Kellys Canter – A Meaty Mini Mountain to Race

It’s the quintessential mountain race concept everywhere, the town has a hill on the skyline, let’s have a race to the top and back. So it is in Palmerston, East Otago nestled under 344m Puketapu peak, and the 43rd annual Kellys Canter will be contested there this year on Sunday, October 20th. You have to experience this iconic race, feel its history.

344m Puketapu Peak, viewed from Palmerston.

344m Puketapu Peak, viewed from Palmerston.

Puketapu’s summit is made more prominent by the clearly visible cairn in memory of local politician and Minister of Lands Sir John McKenzie. He campaigned for the breaking up of the largest properties to give new farmers a start and was so popular that soon after his funeral a cairn in his honour was erected right on top of Puketapu. It collapsed within a few years, blown apart by fierce winds. The current much sturdier cairn was built in 1929 and the stonemason working on it said; “The wind was so strong when I parked my bike it almost stood up on its own”. Warning runners. The winds still blow.

In 1939 Puketapu was climbed for practical wartime purposes. Local policeman Bert Kelly had to monitor the coastline for hostile activity and the view from the top of Puketapu was perfect. It’s rumoured that the round trip took Constable Kelly close on 20 minutes which compares very well with recent race times and suggests that few crims would have evaded the law back then. Now, over 70 years later, “running Puki” is still very much the standard local fitness test.


Russell Hurring at the 1989 Kelly’s Canter, on the “more direct & much steeper route of the earlier years”

At only 4km Kellys Canter may seem a lightweight to even be called a mountain race. Don’t be fooled, it’s a tougher test than it seems, even with recent safety changes. The route originally went straight up the hill requiring hands and knees scrambling for even the strongest near the summit, and usually an uncontrollable five point slide back down. Large stones were often dislodged on that steepest part of the hill and after many close calls the course was modified to eliminate the risk. It’s rumoured that in the early years legendary local runner and doctor Chip Dunkley, himself a veteran of more than 20 Kellys Canters, treated multiple winner Tony Snell for grass burns on his tender rear parts, the mark of truly committed descending. We can be thankful for modern lugged trail shoes.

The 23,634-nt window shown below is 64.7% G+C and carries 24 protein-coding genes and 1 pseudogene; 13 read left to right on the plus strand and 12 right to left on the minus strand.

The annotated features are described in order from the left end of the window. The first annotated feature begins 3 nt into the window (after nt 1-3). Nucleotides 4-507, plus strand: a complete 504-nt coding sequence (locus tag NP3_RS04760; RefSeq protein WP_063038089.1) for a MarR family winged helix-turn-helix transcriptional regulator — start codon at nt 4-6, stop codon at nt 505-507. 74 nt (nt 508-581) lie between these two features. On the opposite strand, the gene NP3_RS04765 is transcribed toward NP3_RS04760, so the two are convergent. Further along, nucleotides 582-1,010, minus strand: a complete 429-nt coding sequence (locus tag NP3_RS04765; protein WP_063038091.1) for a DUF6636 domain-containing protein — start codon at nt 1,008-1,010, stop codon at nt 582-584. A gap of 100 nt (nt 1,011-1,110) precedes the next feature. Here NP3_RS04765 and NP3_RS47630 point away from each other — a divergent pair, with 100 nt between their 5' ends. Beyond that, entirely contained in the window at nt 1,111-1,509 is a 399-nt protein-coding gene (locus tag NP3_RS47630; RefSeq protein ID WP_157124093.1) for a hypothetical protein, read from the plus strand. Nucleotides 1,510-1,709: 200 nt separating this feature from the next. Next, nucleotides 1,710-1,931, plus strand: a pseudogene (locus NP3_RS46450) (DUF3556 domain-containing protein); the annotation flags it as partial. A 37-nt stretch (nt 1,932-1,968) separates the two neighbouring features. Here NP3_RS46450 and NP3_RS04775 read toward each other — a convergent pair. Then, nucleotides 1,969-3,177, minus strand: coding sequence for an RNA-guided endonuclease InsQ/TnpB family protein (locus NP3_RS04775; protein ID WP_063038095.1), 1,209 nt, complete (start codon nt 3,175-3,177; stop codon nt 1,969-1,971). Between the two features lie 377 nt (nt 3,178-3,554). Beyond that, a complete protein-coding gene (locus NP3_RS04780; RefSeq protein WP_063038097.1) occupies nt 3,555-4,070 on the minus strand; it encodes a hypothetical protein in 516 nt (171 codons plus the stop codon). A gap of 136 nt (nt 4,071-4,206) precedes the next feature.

The climb now takes a more gradual sidling route which is all runnable, just, and a different descent route also sidles through the rocky sections so that loosened rocks roll harmlessly away. But it will take a heroic run to better Dan O’Connell’s record time of 17 minutes 45seconds set on the direct route. Recent winners Dougal Thorburn (2011), and Richard Olsen (2012) have run times close to 20 minutes. The women’s race has been dominated for the last two years by NZ 1500m track representative Rebekha Greene in around 24 minutes. Evergreen mountain man Andrew Town is a great supporter of Kellys Canter, a multiple winner in his prime, he is still the vet to beat with his fearless, if not so graceful, descending.


Russell, with granddaughter Marley and wife Trees. Marley at age 3 cranked out her first Kelly’s Canter!

One truly good thing about Kelly’s Canter is that although the winners take only 20 minutes the less tormented (walkers) can generally complete the course in an hour. That is just enough time for the speedsters to regain their breath and buy the ice cream from Palmerston’s famous Licker Parlour less than 100 metres downtown from the finish line. It’s the perfect Sunday afternoon family outing and the ideal way to introduce the kids to mountain running. Just be warned. If you graciously help your kids up the climb they will cream you on the descent with their lower centre of gravity and absence of fear – when ice cream is at stake.

The second truly good thing about Kelly’s Canter is that with the help of generous local sponsorship organisers, the Palmerston Lions Club, offer the best ratio of prize money to entry fee of any race in the country, $300 for the first man and the first woman with $5 to enter, $2 for kids. How can you miss? No online bedlam, no wait lists, all welcome. Just bring your entry money to the caravan outside the Palmerston railway station from 1:00pm onwards for a 2:00pm start. Usually held on the third Sunday in October, this year the 20th. See you there.

About Russell Hurring

Russell Hurring has written 2 .

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  1. Hi Kelly s Canter means a lot to me. I am Bert Kelly s grand daughter. My mother Gloria Ballantyne is the only living sibling that Bert Kelly and Freda had. A number of years ago the lions club organised Kelly s Canter, and i took mum there in October that year to give out the cups. Just thought i would share that info with you. I am proud to be Bert Kelly s grand daughter, and feel honored that people to this day still run the hill.

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